Artificial intelligence (AI) as a field of study has roots stretching back to the mid-20th century with the term being coined in 1956. Over the past decade, however, there has been a shift from AI being primarily a speculative realm occupying the minds of academics to companies in all different industries harnessing the power of AI. But what does this mean? Are artificially intelligent agents taking over the world? In terms of investing, will it soon be the case that intelligent machines will be making decisions about how to manage our money rather than people? Not quite.
There is a lot of confusion and ambiguity in the way people talk about AI. In its initial manifestation, the field of AI was devoted to one primary task: to build intelligent entities. Or as the cognitive scientist John Haugeland put it in his book Artificial Intelligence: The Very Idea: “[AI is] the exciting new effort to make computers think . . . machines with minds, in the full and literal sense.” (Haugeland, 1985) Building machines with minds, machines capable of solving problems, and taking actions that are not the direct result of human programming, is what is known as the hard problem of AI. This problem has yet to be solved. True artificial intelligence is still the stuff of science fiction.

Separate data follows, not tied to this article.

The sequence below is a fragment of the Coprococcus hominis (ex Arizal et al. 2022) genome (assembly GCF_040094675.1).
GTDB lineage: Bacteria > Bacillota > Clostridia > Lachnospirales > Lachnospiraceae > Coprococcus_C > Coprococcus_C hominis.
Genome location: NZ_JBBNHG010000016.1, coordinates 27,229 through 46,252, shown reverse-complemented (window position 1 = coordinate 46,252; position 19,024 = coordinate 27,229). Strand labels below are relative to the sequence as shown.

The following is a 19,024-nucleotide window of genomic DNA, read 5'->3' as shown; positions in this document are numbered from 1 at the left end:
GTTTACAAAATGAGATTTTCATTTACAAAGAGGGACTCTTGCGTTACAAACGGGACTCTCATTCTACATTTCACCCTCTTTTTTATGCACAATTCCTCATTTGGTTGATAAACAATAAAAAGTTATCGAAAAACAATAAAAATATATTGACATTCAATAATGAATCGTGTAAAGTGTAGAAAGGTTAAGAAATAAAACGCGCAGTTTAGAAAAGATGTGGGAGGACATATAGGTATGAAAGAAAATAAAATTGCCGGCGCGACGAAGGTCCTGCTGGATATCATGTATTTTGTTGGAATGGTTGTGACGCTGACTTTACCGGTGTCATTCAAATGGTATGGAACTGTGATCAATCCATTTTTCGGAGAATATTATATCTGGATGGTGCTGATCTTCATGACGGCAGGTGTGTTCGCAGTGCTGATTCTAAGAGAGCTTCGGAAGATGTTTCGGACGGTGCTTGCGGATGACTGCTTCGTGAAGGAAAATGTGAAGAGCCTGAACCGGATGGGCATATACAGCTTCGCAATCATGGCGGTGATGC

How, then, can so many companies claim to harness the power of AI? Simply put, it is because the definition of AI has expanded to include other fields; most prominent among them is machine learning. Machine learning (ML) is a field of data science that uses statistical models and computer algorithms to detect and extrapolate patterns from large sets of data. ML, however, while not ‘intelligence’ in the true sense of the word, it has proved to be a very fruitful field of study with many practical applications to real-world problems. When artificial intelligence is discussed in the financial industry, it is primarily in reference to these machine learning techniques.
Since its inception, Inukshuk Capital Management (ICM) has been a leader in the application of ML to the challenges of investing. We do not believe these techniques offer predictive capacity, nor are our investment decisions solely driven by ML algorithms. Instead, we use ML as one tool among many. ML allows us to glean valuable information from huge sets of data – information which is undetectable to the human eye. We then use this information to help us actively manage risk and to construct robust, customizable portfolios tailored to our client’s needs. While ML may not be AI in the pure sense of the term, it is an extremely powerful tool. We have been employing these techniques to manage and optimize client portfolios for over a decade. ICM prides itself on being at the forefront of this exciting trend in the world of technology and we are committed to using these tools to help our clients achieve the financial longevity for which they’ve worked so hard.